This is an archive of the 2013 version of ocTEL.

#ocTEL week 5: how do you make technology disappear?

After a two-week hiatus while I built sandcastles on the beach in Spain, it was good to get straight into a meaty bit of theory when I started catching up on ocTEL: David Kolb’s learning styles model and experiential learning theory.

Kolb's experiential learning theory

Anyone reading this post probably knows Kolb’s theory already (feel free to skip to the next paragraph if that’s you). Anyway, I’ll keep it brief. We learn through a four-stage cycle: concrete experience, reflective observations, abstract conceptualisation and active experimentation. And we usually lean towards one of four learning styles: diverging (learning by feeling and watching), assimilating (thinking and watching), converging (thinking and doing) or accommodating (feeling and doing).

As I began to understand the theory, two things struck me. First of all, I thought I was an assimilator (that’s thinking and watching) but I’m more like an accommodator (feeling and doing). Apologies for the number of times I’ve referred to my Dad in this blog, but I remember when he showed me how to swing a golf club for the first time. As an assimilator (he’s a former science teacher), he tried to train me by imparting sound theoretical advice – much of which I ignored because I was itching to get my hands on the club and give it a bash. I came back to the theory later as I tried to improve, but my initial instinct was to feel, try and learn from my mistakes.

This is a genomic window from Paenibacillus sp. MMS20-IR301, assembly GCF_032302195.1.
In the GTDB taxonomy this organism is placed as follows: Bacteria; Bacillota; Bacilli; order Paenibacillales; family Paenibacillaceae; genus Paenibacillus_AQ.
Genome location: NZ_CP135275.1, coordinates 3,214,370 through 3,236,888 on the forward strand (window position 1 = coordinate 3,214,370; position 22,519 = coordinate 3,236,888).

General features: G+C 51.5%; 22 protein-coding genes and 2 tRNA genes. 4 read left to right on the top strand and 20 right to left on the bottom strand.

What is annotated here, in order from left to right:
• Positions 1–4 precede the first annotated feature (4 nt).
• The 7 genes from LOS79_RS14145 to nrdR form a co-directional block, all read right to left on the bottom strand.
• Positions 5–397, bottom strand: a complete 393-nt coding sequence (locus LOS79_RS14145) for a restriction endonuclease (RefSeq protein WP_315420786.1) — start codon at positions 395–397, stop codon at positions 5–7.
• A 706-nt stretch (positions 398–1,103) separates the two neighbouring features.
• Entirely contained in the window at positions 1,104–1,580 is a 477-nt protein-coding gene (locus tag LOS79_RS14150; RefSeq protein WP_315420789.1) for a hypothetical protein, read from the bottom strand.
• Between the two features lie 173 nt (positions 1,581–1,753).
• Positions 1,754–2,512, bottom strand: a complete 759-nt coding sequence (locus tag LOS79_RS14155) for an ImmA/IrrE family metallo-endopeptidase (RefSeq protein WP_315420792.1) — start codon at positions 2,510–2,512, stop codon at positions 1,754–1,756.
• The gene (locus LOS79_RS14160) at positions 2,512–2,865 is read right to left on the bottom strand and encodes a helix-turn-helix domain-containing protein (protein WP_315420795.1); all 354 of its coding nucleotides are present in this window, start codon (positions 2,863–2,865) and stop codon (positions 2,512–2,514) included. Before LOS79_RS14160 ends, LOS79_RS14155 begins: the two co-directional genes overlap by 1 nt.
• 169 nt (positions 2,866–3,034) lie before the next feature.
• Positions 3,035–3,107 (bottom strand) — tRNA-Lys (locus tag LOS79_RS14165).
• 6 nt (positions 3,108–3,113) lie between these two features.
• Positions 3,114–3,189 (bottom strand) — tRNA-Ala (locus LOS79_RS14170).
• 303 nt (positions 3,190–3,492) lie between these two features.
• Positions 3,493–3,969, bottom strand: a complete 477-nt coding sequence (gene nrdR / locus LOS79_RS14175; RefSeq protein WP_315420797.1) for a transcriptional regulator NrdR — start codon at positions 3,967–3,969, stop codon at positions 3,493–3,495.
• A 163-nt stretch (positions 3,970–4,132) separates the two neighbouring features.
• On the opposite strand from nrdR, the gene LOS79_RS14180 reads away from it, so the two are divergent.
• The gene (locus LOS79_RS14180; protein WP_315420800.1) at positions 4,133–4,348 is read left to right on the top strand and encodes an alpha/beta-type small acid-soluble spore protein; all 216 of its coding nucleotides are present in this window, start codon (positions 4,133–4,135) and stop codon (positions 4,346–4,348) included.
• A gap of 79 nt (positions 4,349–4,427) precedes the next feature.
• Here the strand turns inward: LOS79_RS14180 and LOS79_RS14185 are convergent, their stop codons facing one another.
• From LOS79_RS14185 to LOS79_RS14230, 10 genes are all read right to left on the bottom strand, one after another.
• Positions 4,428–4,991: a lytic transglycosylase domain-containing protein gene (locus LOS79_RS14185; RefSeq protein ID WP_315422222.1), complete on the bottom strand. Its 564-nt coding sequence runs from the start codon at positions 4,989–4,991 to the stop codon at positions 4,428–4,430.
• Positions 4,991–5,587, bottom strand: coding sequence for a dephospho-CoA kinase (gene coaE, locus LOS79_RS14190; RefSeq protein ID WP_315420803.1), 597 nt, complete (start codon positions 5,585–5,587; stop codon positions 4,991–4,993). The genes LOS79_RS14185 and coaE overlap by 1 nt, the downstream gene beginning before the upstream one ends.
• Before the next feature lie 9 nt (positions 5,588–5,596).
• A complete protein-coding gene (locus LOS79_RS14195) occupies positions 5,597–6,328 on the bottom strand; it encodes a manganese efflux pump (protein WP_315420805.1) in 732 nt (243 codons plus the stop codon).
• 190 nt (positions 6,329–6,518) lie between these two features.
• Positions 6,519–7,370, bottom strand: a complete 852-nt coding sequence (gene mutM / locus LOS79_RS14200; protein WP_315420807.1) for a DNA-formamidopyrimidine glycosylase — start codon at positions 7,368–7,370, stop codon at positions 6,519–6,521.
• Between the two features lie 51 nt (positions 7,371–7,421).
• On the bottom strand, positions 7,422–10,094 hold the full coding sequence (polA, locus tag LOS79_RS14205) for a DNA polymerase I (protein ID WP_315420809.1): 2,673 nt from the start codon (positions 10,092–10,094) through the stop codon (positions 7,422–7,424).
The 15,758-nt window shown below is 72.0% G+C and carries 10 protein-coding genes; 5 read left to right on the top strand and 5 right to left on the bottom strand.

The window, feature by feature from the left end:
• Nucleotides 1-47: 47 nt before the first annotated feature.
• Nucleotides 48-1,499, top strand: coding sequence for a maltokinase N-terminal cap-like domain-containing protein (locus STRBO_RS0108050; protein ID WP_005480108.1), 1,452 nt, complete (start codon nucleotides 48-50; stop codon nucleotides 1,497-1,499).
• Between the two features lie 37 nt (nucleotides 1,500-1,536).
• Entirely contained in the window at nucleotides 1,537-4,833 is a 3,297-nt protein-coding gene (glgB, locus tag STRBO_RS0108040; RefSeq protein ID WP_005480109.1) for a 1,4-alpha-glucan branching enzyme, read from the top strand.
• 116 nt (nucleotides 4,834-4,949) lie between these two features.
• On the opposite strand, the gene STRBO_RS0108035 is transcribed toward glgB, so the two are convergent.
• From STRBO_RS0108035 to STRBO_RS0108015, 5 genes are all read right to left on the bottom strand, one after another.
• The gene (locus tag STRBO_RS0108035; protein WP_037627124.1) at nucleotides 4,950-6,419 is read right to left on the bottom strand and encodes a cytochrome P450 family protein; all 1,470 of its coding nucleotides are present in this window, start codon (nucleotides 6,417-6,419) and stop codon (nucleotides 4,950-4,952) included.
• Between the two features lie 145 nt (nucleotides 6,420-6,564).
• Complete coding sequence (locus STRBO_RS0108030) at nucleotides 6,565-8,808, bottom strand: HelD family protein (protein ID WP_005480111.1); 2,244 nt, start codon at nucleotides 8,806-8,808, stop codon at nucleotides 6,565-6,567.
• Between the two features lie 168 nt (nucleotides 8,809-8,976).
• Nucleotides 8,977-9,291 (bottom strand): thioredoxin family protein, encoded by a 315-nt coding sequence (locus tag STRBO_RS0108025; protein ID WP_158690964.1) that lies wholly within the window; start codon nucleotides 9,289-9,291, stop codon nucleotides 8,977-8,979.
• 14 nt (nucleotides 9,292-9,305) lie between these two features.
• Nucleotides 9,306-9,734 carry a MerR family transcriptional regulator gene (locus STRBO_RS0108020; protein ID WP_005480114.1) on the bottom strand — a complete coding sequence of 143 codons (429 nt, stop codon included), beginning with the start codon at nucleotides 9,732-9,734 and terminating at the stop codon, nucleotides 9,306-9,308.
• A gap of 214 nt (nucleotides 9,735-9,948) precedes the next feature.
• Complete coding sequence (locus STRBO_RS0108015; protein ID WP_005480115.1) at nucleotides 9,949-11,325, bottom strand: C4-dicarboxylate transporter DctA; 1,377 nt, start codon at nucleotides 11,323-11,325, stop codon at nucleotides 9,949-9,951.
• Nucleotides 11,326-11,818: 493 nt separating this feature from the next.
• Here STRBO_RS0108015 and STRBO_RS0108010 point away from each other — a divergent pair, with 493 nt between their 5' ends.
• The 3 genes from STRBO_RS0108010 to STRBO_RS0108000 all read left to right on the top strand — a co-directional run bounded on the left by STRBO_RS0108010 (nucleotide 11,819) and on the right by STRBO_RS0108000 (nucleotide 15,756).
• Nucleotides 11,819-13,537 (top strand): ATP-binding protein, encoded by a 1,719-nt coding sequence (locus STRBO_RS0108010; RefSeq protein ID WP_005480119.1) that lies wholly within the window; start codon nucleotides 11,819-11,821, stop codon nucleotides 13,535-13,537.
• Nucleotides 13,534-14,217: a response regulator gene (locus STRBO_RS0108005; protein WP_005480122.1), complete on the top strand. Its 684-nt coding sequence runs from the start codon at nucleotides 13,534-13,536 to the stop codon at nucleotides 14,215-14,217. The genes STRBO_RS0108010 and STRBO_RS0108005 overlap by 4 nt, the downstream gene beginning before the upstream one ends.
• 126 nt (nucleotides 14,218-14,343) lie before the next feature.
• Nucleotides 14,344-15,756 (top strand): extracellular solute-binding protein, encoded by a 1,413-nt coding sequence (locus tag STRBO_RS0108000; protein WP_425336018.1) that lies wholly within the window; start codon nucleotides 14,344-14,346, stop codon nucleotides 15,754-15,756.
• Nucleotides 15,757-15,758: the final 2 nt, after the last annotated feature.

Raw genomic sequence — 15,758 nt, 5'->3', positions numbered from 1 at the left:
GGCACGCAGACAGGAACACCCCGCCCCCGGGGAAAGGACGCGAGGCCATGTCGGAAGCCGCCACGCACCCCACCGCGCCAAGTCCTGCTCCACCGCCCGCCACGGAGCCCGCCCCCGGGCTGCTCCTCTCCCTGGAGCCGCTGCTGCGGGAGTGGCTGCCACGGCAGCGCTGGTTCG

Secondly, it was unnerving to see that at my university we lean heavily towards one of Kolb’s four learning styles at the moment: assimilating (watching and thinking). We make very little allowance for accommodating, converging or diverging learning styles. So that’s where we’ll need to focus our energy.

How you actually help people experiment, feel and gain new experience via technology is a tricky one. Maybe we should accept that it’s not about technology, but people: technology can never deliver active experimentation or concrete experience on its own, but it can bring a geographically disparate cohort and subject matter experts together online. Once they’re there, they can gain and transform experience in their own ways; the right activities and direction will enable them to experience some of the ‘concrete, tangible, felt qualities of the world’. All of this requires careful planning and a skilful facilitator. But if it happens, then the technology should just disappear.

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